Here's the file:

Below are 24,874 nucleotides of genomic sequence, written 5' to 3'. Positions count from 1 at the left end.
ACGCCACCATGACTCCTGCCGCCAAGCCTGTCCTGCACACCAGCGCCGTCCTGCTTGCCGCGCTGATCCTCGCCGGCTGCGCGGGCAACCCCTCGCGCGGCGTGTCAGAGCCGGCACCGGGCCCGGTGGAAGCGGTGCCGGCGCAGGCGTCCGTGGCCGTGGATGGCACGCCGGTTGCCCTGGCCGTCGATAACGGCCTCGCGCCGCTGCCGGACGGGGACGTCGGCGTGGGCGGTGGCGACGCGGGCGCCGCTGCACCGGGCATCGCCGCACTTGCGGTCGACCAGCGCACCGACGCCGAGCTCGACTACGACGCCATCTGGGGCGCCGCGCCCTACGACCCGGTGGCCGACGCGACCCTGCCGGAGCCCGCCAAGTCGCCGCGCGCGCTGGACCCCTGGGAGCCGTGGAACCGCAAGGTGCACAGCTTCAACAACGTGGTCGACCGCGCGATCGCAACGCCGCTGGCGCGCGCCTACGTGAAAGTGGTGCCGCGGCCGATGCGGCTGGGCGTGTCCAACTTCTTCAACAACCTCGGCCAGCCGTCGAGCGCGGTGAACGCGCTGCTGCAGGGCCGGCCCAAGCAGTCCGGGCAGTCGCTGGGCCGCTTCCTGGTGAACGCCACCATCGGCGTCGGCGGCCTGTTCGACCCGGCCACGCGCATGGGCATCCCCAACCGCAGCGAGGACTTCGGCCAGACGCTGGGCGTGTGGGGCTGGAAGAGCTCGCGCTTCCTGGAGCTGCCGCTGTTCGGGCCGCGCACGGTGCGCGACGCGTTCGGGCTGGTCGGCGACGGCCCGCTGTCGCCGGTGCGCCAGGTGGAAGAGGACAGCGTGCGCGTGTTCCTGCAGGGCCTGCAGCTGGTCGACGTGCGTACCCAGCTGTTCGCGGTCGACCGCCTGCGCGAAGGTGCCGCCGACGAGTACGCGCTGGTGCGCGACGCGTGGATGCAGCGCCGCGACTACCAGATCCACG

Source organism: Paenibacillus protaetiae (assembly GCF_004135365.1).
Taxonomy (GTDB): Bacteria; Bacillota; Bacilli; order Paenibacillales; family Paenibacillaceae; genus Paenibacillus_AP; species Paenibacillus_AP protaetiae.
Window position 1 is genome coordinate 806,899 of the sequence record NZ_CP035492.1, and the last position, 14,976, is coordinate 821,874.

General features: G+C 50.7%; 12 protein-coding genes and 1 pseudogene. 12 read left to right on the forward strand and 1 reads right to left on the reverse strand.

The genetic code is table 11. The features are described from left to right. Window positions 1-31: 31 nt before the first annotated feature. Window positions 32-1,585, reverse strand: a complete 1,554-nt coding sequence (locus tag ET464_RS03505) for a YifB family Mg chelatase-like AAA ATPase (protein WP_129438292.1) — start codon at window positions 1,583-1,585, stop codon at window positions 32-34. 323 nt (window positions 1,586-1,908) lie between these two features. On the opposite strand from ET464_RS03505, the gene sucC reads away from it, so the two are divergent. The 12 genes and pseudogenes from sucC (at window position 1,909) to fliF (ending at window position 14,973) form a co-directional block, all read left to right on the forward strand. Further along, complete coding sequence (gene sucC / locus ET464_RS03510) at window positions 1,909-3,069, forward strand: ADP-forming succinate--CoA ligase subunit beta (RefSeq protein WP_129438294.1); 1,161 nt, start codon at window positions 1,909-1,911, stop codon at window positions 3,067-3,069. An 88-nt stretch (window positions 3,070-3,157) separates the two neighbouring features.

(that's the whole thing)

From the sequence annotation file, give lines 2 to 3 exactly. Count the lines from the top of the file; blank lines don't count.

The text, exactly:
ACGCCACCATGACTCCTGCCGCCAAGCCTGTCCTGCACACCAGCGCCGTCCTGCTTGCCGCGCTGATCCTCGCCGGCTGCGCGGGCAACCCCTCGCGCGGCGTGTCAGAGCCGGCACCGGGCCCGGTGGAAGCGGTGCCGGCGCAGGCGTCCGTGGCCGTGGATGGCACGCCGGTTGCCCTGGCCGTCGATAACGGCCTCGCGCCGCTGCCGGACGGGGACGTCGGCGTGGGCGGTGGCGACGCGGGCGCCGCTGCACCGGGCATCGCCGCACTTGCGGTCGACCAGCGCACCGACGCCGAGCTCGACTACGACGCCATCTGGGGCGCCGCGCCCTACGACCCGGTGGCCGACGCGACCCTGCCGGAGCCCGCCAAGTCGCCGCGCGCGCTGGACCCCTGGGAGCCGTGGAACCGCAAGGTGCACAGCTTCAACAACGTGGTCGACCGCGCGATCGCAACGCCGCTGGCGCGCGCCTACGTGAAAGTGGTGCCGCGGCCGATGCGGCTGGGCGTGTCCAACTTCTTCAACAACCTCGGCCAGCCGTCGAGCGCGGTGAACGCGCTGCTGCAGGGCCGGCCCAAGCAGTCCGGGCAGTCGCTGGGCCGCTTCCTGGTGAACGCCACCATCGGCGTCGGCGGCCTGTTCGACCCGGCCACGCGCATGGGCATCCCCAACCGCAGCGAGGACTTCGGCCAGACGCTGGGCGTGTGGGGCTGGAAGAGCTCGCGCTTCCTGGAGCTGCCGCTGTTCGGGCCGCGCACGGTGCGCGACGCGTTCGGGCTGGTCGGCGACGGCCCGCTGTCGCCGGTGCGCCAGGTGGAAGAGGACAGCGTGCGCGTGTTCCTGCAGGGCCTGCAGCTGGTCGACGTGCGTACCCAGCTGTTCGCGGTCGACCGCCTGCGCGAAGGTGCCGCCGACGAGTACGCGCTGGTGCGCGACGCGTGGATGCAGCGCCGCGACTACCAGATCCACG

Source organism: Paenibacillus protaetiae (assembly GCF_004135365.1).